Daniel Stanford

Intro to Google Quizzes

I’ve been working on a side project recently to help young people improve their financial literacy and job skills, and I needed to create a quiz that would be accessible to anyone with the link. I’d heard from a colleague that Google recently rolled out a feature allowing Google forms to be turned into quizzes, so I decided to give it a try. The process was easier than I expected and, in less than 30 minutes, my “ultimate credit score quiz” was live for the world to see.

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Screenshot of Daniel’s credit-score quiz that uses Google Forms

If you’re accustomed to having students access your learning materials within a learning management system like Canvas, Blackboard, or D2L/Brightspace, you might wonder why you’d ever want to create quizzes outside your LMS. I had a similar perspective until I began working on projects that included students outside of my institution. For instance, through DePaul’s Global Learning Initiative, I frequently work with faculty who are collaborating with foreign instructors and students.

Before the rollout of Google quizzes, the only way we could provide our non-DePaul collaborators with access to quizzes was to add them to our LMS. This process is time-consuming and tends to reinforce the feeling that, as an American institution, we’re requiring our partners to learn our systems and do things our way. Because Google quizzes can be accessed by simply clicking a link (no login required), and because many Google products are widely used in many countries, we now have an option for online, auto-graded assessments that feels more open and familiar to students outside of our institution.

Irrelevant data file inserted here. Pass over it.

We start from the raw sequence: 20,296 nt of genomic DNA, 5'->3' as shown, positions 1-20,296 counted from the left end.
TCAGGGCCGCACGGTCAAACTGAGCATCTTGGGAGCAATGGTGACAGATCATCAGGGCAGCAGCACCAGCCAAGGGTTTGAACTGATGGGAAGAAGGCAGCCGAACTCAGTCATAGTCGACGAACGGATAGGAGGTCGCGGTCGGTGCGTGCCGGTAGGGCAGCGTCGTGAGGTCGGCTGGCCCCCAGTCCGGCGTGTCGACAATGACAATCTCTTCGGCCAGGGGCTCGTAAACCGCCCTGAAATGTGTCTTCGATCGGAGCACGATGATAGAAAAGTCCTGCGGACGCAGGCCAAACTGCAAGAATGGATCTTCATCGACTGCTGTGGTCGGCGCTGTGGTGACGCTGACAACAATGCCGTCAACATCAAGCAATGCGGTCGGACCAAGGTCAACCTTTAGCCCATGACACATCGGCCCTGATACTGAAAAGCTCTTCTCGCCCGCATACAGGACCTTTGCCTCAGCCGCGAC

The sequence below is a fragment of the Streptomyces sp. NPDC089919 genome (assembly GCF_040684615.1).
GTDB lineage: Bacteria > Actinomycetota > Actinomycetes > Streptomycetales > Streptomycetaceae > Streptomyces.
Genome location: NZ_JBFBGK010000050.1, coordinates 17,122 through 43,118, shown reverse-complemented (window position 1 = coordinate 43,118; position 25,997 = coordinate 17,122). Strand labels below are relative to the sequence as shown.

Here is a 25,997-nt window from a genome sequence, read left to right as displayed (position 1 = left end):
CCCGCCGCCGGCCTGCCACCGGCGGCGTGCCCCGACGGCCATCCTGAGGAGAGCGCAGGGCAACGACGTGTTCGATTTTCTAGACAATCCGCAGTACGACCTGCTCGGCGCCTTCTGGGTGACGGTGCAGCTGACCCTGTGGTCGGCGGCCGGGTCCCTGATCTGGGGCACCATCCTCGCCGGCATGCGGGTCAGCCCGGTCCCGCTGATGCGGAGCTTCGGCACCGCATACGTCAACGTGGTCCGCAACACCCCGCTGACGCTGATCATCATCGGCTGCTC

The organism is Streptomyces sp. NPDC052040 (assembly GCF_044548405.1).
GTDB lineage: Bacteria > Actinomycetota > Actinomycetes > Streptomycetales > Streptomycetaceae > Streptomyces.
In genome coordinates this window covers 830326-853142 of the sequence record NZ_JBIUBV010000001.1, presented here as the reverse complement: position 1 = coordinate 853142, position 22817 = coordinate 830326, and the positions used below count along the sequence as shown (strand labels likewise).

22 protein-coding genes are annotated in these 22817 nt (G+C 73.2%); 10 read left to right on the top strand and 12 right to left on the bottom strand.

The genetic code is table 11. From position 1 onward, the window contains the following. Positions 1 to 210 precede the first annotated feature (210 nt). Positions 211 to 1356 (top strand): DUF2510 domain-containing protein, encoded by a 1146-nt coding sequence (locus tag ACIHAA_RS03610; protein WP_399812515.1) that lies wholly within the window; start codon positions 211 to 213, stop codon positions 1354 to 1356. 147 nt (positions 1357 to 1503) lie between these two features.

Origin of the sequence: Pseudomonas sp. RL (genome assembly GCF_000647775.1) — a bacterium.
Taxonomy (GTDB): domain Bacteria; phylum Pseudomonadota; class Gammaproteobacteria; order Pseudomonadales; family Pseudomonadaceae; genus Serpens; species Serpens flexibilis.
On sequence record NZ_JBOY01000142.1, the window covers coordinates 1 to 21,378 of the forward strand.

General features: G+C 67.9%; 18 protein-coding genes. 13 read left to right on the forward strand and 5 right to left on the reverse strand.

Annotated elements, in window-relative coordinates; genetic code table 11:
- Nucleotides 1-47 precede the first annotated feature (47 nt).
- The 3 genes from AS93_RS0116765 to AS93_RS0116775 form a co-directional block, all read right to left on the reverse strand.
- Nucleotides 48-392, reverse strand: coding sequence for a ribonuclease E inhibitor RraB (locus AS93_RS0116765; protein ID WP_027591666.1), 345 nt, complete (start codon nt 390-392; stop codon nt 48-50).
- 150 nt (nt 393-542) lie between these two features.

A Familiar, Intuitive Setup Process

You can create a Google quiz by visiting forms.google.com and creating a new form. Under the form settings, select the Quiz option and click “make this a quiz.” This will enable options for your form that wouldn’t normally be available, such as selecting the correct and incorrect answers for each question.

Key Features

They’re easy to set up.

If you’re accustomed to quiz-building tools that require you to repeatedly click something and wait for the page to reload every time you want to create a new question or save your work, you’ll love the experience of creating a quiz with Google forms. Everything is saved automatically and there’s no delay. You can create new questions and answer choices as fast as you can type them out.

Sharing is flexible and simple.

You can embed a quiz on a page with other instructional content or share a link to the quiz with anyone you like. In addition, quizzes are easy to take on any device, from desktops and laptops to tablets and phones.

Responses are easy to view and understand.

You can view both a summary of all students’ responses to each question or view all responses for a specific student. You can also download all responses as a CSV file for viewing in a spreadsheet tool like Excel. Unfortunately, there doesn’t seem to be any way to share a link to the aggregated, anonymous class results, so you’ll need to download these and then delete the students’ names from the spreadsheet if you want to share the results with others.